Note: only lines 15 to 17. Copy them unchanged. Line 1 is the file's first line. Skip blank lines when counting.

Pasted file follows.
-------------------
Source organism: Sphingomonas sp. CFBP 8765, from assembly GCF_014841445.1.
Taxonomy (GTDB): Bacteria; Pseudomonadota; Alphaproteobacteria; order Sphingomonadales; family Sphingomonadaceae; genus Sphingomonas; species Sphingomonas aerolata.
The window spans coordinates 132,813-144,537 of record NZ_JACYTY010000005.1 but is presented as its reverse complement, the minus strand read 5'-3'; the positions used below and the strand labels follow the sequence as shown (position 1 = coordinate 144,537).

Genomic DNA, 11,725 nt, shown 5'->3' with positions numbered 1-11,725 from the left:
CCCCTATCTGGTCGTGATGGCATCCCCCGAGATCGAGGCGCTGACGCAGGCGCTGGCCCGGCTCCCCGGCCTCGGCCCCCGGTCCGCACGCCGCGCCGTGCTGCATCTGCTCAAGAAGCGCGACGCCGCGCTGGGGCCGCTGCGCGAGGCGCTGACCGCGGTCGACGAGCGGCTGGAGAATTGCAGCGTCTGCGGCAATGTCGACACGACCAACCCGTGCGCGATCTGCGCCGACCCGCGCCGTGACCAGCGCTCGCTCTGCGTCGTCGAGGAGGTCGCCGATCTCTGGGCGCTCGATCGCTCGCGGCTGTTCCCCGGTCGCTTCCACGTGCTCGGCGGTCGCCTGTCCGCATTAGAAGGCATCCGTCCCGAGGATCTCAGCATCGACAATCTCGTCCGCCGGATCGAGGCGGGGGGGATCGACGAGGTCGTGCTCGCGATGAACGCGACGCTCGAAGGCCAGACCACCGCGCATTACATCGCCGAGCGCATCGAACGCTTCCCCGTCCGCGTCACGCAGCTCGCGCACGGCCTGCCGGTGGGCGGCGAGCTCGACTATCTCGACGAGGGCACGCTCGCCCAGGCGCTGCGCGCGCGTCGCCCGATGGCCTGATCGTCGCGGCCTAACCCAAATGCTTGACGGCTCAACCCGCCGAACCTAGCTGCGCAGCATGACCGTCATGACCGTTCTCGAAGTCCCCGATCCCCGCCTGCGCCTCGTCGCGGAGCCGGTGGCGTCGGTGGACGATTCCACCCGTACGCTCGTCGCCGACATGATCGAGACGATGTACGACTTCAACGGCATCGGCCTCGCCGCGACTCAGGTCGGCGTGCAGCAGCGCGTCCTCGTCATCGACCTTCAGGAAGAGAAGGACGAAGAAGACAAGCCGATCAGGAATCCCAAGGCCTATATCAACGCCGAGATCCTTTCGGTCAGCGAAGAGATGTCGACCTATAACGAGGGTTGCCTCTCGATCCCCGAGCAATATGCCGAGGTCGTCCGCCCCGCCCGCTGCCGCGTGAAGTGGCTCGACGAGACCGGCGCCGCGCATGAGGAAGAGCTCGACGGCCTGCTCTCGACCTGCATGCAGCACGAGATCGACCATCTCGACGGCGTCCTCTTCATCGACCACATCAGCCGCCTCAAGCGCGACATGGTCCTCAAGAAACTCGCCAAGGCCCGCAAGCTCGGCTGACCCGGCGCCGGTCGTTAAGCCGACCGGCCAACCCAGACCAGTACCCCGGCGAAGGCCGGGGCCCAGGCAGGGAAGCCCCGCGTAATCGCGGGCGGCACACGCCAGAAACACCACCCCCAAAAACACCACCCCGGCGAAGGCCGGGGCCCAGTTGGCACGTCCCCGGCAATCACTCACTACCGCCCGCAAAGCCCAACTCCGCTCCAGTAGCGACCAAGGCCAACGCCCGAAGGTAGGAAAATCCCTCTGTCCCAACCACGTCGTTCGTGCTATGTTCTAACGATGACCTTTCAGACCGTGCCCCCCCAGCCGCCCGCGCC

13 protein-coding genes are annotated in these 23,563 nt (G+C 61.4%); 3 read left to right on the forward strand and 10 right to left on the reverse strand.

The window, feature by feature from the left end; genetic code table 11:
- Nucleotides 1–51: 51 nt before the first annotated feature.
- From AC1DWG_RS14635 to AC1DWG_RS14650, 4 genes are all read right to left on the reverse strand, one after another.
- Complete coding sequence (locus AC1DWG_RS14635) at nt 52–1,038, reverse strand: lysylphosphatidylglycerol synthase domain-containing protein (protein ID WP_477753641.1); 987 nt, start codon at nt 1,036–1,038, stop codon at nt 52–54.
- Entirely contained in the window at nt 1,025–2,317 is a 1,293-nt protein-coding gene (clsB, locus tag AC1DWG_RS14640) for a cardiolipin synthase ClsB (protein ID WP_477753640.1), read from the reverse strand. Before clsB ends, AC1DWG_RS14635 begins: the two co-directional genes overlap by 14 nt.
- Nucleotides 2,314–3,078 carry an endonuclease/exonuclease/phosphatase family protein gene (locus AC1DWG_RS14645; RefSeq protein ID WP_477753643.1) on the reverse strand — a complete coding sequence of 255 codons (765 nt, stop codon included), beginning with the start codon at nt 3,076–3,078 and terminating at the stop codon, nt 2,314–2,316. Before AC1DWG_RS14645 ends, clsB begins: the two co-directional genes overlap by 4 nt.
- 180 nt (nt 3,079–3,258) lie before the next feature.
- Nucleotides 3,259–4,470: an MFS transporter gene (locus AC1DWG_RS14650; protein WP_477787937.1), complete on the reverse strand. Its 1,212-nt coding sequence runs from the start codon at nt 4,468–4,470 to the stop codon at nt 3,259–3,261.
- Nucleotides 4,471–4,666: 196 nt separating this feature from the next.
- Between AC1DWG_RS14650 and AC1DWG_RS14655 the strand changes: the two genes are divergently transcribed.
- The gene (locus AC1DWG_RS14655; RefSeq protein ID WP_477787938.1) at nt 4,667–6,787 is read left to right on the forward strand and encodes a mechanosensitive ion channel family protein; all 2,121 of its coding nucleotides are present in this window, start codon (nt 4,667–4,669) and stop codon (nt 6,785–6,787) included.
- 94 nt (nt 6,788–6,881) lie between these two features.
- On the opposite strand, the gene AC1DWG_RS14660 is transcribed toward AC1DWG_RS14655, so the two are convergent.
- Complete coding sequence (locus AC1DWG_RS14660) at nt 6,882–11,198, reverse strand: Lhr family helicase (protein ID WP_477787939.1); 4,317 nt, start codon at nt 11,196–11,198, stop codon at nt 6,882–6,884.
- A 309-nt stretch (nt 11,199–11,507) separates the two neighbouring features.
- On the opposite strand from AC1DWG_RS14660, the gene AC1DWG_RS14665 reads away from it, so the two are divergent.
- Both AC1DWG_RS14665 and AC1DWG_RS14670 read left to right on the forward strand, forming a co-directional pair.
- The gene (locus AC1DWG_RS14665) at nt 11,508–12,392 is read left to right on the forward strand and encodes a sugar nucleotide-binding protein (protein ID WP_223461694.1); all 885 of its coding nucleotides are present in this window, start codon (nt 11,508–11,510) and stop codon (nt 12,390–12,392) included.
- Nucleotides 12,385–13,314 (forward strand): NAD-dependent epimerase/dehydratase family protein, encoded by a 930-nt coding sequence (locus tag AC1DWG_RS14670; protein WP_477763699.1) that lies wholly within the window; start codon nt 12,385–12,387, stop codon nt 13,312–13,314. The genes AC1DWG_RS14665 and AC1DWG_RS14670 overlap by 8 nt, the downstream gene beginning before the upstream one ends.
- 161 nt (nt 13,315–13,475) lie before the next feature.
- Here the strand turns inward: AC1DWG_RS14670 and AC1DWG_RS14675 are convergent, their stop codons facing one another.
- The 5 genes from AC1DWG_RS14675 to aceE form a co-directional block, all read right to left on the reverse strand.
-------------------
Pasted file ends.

- Nucleotides 4,471–4,666: 196 nt separating this feature from the next.
- Between AC1DWG_RS14650 and AC1DWG_RS14655 the strand changes: the two genes are divergently transcribed.
- The gene (locus AC1DWG_RS14655; RefSeq protein ID WP_477787938.1) at nt 4,667–6,787 is read left to right on the forward strand and encodes a mechanosensitive ion channel family protein; all 2,121 of its coding nucleotides are present in this window, start codon (nt 4,667–4,669) and stop codon (nt 6,785–6,787) included.